All Gangsta Boo can do is ask for help.
Lola Mitchell, who died on January 1 aged 43, was my friend. We met at a show in 2012 when he came up to me and said, “Who are you?” This interaction with Boo spawned a 10-year collaboration — songs, shows and hours of conversation and advice on everything from music to relationships. We both loved the rush and both had addictions. That’s what draws me to him.
I was aware of Gangsta Boo’s influence before I heard his music. Trap music was all the rage and “Where Dem Dollas At” was infamous. After taking Boo and his friend to Mel’s Diner in Hollywood, we’d go on to record a song for “Where My Homies Be” with Moores and Jesse Shatkin, and a few years later I’d bring him to the moon on “Solo” with Sam Barsh, where he It was very deep. When we shot the video, he said, “Cool, but if you put me in an astronaut suit on Mars, you’re going to pay me more.” I am forced to feel happy.
As Gangsta Boo, he was socially conscious. We attended a Black Lives Matter rally in Los Angeles and recorded with the nonprofit Value Culture and Holocaust survivor Sami Stigman in her hotel room on a makeshift green screen zoom for a collaborative program on Black-Jewish relations called “Solvay.” We played showcases together at South by Southwest and last year I tried to get him to perform on a TV show. Unfortunately, Boo chose to wait until the Covid restrictions change. I didn’t understand his vaccination position, considering this was someone who willingly introduced dangerous and addictive substances into his body — as I had done for many years.
I introduced myself to Boo as an intelligent person, which was always intriguing to him. He would tell me how “proud” he was of me, but I knew Bur had his own problems. Now that the music community is reflecting on their own experiences with Lola, many fear tarnishing someone’s legacy with the truth, so here’s mine.
When it comes to recovery, the least enjoyable thing is to push “recovery” onto someone else. The problem is for many of our artistic heroes, they use their personal demons to deliver great work at their height. That’s what Lola did, and successfully — she shared an Oscar win, after all — but she never got the respect she deserved or the representation she deserved. Why wasn’t he signed to a major booking agency after touring with Run the Jewels? Why didn’t he get a solo set at Coachella after appearing at the festival twice and even doing a song with Eminem? How can someone in the “drink champs” and vertuz wars sell products through CashApp instead of a proper supplement company? And why was he sometimes short of funds?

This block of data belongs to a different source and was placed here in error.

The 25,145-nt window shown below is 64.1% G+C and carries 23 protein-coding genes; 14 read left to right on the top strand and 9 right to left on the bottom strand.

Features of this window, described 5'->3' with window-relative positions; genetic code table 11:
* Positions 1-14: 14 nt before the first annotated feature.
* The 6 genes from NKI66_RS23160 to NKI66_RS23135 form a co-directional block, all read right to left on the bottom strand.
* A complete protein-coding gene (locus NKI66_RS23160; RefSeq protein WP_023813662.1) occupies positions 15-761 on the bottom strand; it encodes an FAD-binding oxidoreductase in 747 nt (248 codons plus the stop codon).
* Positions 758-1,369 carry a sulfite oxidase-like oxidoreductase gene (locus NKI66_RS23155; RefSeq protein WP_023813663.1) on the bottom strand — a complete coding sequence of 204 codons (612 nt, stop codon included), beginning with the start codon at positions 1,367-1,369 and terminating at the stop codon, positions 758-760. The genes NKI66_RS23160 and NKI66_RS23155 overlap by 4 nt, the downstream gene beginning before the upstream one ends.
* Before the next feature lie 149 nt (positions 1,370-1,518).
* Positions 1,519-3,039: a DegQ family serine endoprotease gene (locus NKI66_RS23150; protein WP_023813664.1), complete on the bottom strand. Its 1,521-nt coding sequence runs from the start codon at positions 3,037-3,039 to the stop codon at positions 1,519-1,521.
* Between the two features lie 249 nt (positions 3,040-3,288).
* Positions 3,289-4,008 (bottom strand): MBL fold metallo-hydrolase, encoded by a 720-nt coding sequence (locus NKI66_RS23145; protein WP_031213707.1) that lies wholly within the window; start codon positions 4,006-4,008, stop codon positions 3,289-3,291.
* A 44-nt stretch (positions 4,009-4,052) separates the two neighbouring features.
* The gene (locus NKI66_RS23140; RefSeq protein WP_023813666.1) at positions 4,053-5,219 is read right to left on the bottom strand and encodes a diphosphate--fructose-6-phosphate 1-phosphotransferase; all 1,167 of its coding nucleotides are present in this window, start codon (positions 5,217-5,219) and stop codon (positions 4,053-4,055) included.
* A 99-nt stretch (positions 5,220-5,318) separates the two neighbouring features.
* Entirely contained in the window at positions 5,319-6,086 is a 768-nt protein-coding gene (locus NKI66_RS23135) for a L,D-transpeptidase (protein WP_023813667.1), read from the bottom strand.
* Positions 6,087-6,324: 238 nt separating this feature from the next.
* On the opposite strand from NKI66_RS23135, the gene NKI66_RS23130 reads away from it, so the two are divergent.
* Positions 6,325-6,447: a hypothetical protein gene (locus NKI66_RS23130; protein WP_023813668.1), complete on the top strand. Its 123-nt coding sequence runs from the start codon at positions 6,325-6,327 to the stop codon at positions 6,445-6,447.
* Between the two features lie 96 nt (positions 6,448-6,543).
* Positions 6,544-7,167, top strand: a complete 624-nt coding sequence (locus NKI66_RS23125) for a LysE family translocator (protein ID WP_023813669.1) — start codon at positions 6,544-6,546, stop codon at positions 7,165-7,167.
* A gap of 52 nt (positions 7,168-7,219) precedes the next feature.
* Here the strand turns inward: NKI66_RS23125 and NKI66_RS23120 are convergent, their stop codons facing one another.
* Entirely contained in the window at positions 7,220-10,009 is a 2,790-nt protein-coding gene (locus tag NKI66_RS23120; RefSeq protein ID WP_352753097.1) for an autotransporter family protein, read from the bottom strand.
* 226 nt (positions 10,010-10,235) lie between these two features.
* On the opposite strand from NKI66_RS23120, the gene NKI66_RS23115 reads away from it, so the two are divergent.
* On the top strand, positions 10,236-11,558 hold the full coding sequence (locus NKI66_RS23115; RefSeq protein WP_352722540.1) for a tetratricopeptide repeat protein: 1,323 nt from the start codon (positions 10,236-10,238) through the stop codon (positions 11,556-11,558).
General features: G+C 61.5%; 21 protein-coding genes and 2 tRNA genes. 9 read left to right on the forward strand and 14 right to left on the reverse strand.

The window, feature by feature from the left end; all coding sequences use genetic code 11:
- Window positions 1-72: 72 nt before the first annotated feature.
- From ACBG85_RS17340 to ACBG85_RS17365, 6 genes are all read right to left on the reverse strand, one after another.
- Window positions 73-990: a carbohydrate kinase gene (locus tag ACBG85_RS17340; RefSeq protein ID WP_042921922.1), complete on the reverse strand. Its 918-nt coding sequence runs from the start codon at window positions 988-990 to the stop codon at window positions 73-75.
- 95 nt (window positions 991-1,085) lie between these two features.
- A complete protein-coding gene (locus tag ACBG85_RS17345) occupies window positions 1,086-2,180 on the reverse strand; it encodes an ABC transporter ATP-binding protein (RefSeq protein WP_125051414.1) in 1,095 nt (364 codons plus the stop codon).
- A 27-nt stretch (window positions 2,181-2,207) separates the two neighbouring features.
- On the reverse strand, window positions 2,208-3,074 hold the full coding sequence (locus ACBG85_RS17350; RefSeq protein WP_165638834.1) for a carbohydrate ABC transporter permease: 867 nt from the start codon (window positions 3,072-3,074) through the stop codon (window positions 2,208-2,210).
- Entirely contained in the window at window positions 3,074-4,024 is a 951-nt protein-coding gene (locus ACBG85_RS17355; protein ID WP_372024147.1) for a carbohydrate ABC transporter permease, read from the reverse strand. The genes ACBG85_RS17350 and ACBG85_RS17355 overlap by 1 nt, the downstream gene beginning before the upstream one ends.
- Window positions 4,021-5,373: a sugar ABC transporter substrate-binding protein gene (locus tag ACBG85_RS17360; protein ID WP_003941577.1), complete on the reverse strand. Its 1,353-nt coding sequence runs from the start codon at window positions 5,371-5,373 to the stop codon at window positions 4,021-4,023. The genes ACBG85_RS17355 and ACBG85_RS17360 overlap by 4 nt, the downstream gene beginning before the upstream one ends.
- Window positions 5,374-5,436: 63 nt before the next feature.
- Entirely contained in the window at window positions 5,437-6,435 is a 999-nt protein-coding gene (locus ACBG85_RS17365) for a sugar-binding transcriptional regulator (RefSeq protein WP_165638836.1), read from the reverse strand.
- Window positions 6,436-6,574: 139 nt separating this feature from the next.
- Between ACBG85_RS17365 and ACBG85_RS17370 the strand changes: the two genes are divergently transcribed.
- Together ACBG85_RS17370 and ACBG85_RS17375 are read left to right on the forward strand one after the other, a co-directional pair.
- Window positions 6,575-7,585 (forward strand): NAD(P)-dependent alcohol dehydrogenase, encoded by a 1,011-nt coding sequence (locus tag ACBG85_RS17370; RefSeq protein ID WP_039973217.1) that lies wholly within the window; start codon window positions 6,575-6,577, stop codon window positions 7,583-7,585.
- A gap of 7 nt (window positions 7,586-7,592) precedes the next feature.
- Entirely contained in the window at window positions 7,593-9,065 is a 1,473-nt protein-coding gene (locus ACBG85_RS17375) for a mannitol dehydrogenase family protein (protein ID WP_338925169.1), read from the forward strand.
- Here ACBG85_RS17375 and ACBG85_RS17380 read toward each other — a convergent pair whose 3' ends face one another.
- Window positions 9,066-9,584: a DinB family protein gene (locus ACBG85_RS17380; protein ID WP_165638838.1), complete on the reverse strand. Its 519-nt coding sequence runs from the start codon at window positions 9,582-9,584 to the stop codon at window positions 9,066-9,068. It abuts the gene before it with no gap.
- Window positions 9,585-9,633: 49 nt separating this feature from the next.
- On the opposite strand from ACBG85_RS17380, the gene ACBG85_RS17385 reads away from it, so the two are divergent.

For most of his career, Buck was not properly compensated for his worth. This is going to be his year. He was right up there with a Glorilla and Latto record. His monthly streams have grown from 40,000 to over 1.7 million per month. And yet the sad ending to his story is not unique. Boo was caught in a vicious cycle faced by many hip-hop artists: the curse of success at a young age and the fear of asking for help. Instead of living paycheck to paycheck, artists hustle from CashApp to PayPal Live, as one-man armies.
“Smoke a lil weed to ease my thoughts / My father died so I’m so lost / Not many friends till the end / But then again Emma wins at any cost.”
We all wanted Boo to win. Unfortunately, addiction doesn’t care Your “career” is on an uptick. It’s just one thing when It will take everything from you. We all know a Lola — someone incredibly gifted who left the world too soon. It is ultimately up to the individual to let others help them. Only then would the tricks of the gangsters be seen.
Kosha Dillz, aka Rami Even-Esh, is a rapper from New York City and a new cast member on VH1’s “Wild N Out.” With Nick Cannon. Sober since 2004, he speaks on addiction and mental health issues around the world. find him Twitter or Instagram.